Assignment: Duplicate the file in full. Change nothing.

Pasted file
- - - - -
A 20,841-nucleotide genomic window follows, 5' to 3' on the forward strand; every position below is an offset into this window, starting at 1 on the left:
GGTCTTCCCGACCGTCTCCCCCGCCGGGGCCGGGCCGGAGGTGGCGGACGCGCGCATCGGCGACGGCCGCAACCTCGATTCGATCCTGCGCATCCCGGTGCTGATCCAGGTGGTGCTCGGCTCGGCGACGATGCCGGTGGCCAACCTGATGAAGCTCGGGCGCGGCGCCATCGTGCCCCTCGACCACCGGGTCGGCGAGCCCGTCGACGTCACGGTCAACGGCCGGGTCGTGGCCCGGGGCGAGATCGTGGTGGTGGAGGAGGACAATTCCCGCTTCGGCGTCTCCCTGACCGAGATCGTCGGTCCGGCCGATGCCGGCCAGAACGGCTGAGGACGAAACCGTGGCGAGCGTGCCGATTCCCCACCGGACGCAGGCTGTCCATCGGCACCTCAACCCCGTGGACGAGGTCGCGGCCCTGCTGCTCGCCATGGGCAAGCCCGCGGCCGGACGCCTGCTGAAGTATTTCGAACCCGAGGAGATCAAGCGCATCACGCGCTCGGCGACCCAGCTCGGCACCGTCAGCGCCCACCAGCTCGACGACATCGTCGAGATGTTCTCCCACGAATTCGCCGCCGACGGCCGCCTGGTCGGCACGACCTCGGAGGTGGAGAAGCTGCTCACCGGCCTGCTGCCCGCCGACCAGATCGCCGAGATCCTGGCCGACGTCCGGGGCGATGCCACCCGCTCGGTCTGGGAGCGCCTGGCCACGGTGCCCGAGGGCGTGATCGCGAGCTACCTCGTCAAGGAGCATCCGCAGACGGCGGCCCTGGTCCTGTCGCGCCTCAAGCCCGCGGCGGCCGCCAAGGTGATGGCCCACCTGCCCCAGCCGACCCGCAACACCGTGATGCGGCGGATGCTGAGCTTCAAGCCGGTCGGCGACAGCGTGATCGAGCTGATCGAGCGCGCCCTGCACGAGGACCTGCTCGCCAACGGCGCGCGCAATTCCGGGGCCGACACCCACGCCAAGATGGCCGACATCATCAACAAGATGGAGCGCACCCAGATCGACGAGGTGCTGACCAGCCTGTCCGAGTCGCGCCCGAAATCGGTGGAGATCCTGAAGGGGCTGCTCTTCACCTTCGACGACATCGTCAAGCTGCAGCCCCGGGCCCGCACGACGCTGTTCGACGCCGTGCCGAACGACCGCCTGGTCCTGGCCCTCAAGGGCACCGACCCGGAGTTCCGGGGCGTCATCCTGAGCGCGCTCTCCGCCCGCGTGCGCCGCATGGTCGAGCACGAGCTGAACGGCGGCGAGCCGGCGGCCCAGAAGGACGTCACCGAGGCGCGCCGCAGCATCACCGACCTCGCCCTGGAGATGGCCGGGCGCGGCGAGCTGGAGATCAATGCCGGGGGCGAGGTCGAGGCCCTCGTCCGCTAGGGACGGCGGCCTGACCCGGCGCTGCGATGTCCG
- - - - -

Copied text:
A 20,841-nucleotide genomic window follows, 5' to 3' on the forward strand; every position below is an offset into this window, starting at 1 on the left:
GGTCTTCCCGACCGTCTCCCCCGCCGGGGCCGGGCCGGAGGTGGCGGACGCGCGCATCGGCGACGGCCGCAACCTCGATTCGATCCTGCGCATCCCGGTGCTGATCCAGGTGGTGCTCGGCTCGGCGACGATGCCGGTGGCCAACCTGATGAAGCTCGGGCGCGGCGCCATCGTGCCCCTCGACCACCGGGTCGGCGAGCCCGTCGACGTCACGGTCAACGGCCGGGTCGTGGCCCGGGGCGAGATCGTGGTGGTGGAGGAGGACAATTCCCGCTTCGGCGTCTCCCTGACCGAGATCGTCGGTCCGGCCGATGCCGGCCAGAACGGCTGAGGACGAAACCGTGGCGAGCGTGCCGATTCCCCACCGGACGCAGGCTGTCCATCGGCACCTCAACCCCGTGGACGAGGTCGCGGCCCTGCTGCTCGCCATGGGCAAGCCCGCGGCCGGACGCCTGCTGAAGTATTTCGAACCCGAGGAGATCAAGCGCATCACGCGCTCGGCGACCCAGCTCGGCACCGTCAGCGCCCACCAGCTCGACGACATCGTCGAGATGTTCTCCCACGAATTCGCCGCCGACGGCCGCCTGGTCGGCACGACCTCGGAGGTGGAGAAGCTGCTCACCGGCCTGCTGCCCGCCGACCAGATCGCCGAGATCCTGGCCGACGTCCGGGGCGATGCCACCCGCTCGGTCTGGGAGCGCCTGGCCACGGTGCCCGAGGGCGTGATCGCGAGCTACCTCGTCAAGGAGCATCCGCAGACGGCGGCCCTGGTCCTGTCGCGCCTCAAGCCCGCGGCGGCCGCCAAGGTGATGGCCCACCTGCCCCAGCCGACCCGCAACACCGTGATGCGGCGGATGCTGAGCTTCAAGCCGGTCGGCGACAGCGTGATCGAGCTGATCGAGCGCGCCCTGCACGAGGACCTGCTCGCCAACGGCGCGCGCAATTCCGGGGCCGACACCCACGCCAAGATGGCCGACATCATCAACAAGATGGAGCGCACCCAGATCGACGAGGTGCTGACCAGCCTGTCCGAGTCGCGCCCGAAATCGGTGGAGATCCTGAAGGGGCTGCTCTTCACCTTCGACGACATCGTCAAGCTGCAGCCCCGGGCCCGCACGACGCTGTTCGACGCCGTGCCGAACGACCGCCTGGTCCTGGCCCTCAAGGGCACCGACCCGGAGTTCCGGGGCGTCATCCTGAGCGCGCTCTCCGCCCGCGTGCGCCGCATGGTCGAGCACGAGCTGAACGGCGGCGAGCCGGCGGCCCAGAAGGACGTCACCGAGGCGCGCCGCAGCATCACCGACCTCGCCCTGGAGATGGCCGGGCGCGGCGAGCTGGAGATCAATGCCGGGGGCGAGGTCGAGGCCCTCGTCCGCTAGGGACGGCGGCCTGACCCGGCGCTGCGATGTCCG